You may benefit from standard chemotherapy protocols (drugs and treatment guidelines) that improve the outcome of your particular cancer and symptoms. Or you may qualify for one of our extensive clinical trials - research studies that are designed to find better treatments for cancer patients based on the most updated information from around the country.
As a founding member of the Dana Farber/Harvard Cancer Center (DF/HCC), Beth Israel Deaconess is part of the largest cancer research consortium in the country, with access to a broad array of the most current clinical trials. The BIDMC Cancer Clinical Trials Office coordinates trials in connection with DF/HCC and the Eastern Cooperative Oncology Group (ECOG), among others.
If your cancer is in the earliest stage, you have an excellent chance of being cured with surgery. Chemotherapy is necessary only if the cancer has spread to your lymph nodes. Following treatment, we will create an individualized surveillance, or follow-up care plan, just for you. Surveillance studies and physician evaluation will continue at regular intervals for normally up to five years. If your colon cancer does not reoccur in five years, then you are cured.
Treatment for Rectal Cancer
In our multidisciplinary Rectal Cancer Clinic, a team of physicians — surgeons, oncologists, gastroenterologists, radiologists, pathologists, and nurses among others — collaborate to diagnose and treat tumors and growths of the rectum and anus, including advanced rectal cancer. Rectal cancer is an area where BIDMC's hallmark multidisciplinary approach can significantly improve patient outcomes and maintain quality of life.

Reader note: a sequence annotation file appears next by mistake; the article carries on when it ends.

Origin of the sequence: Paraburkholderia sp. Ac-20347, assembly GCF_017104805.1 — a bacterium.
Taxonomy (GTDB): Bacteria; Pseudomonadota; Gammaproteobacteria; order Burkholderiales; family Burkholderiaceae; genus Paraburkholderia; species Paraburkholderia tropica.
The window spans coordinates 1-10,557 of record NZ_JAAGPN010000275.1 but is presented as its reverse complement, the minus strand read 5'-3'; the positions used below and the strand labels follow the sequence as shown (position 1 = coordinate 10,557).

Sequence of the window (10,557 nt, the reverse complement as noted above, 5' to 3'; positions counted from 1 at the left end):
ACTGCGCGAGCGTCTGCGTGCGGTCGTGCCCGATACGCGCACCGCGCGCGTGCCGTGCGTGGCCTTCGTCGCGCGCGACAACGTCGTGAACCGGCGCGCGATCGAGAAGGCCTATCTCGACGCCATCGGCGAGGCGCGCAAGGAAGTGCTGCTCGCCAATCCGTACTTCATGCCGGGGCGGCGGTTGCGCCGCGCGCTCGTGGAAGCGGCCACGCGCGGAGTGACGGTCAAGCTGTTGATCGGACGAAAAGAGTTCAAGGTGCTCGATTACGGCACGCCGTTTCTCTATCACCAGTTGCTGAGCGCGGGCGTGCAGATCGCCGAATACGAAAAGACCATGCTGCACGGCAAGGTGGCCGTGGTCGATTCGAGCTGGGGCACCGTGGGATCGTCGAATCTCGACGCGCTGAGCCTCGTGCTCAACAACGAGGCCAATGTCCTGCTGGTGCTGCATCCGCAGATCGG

Our novel clinic expedites care by completing testing and diagnostic assessment within two weeks of you or your doctor calling for an appointment. This work-up takes place prior to your first visit, so we can generate a comprehensive and individualized treatment plan for you at your first appointment. This plan reflects treatment consensus from all members of our clinic team.
Our clinic's integrated approach to evaluation and treatment helps enhance diagnostic accuracy, promotes stage-based treatment, gives you the broadest range of treatment alternatives, including less invasive options when possible, and customizes the care you receive.
Treatment features minimally invasive and sphincter-sparing surgery, state-of-the-art chemotherapy and radiation therapy, and novel treatment options offered through special research studies called clinical trials. We are especially skilled and highly experienced at performing minimally invasive surgery with sphincter-sparing technique for rectal cancer. In sphincter-sparing surgery, surgeons remove the cancerous part of the rectum but keep the anus sphincter in tact — the circular muscle that controls defecation. Sphincter-sparing surgery preserves normal bowel function.
Most people do not need a colostomy. BIDMC surgeons are noted for our expertise at resecting (removing) the cancerous section of the rectum, and reconnecting the healthy portions, without creating an opening through the abdomen into the rectum for body waste to exit (a colostomy).
Anal cancer is treated primarily by chemotherapy and radiation therapy.
For both rectal and anal cancer, the clinic creates a personalized surveillance (follow-up) program for you. Surveillance studies and physician evaluation will continue at regular intervals for many years.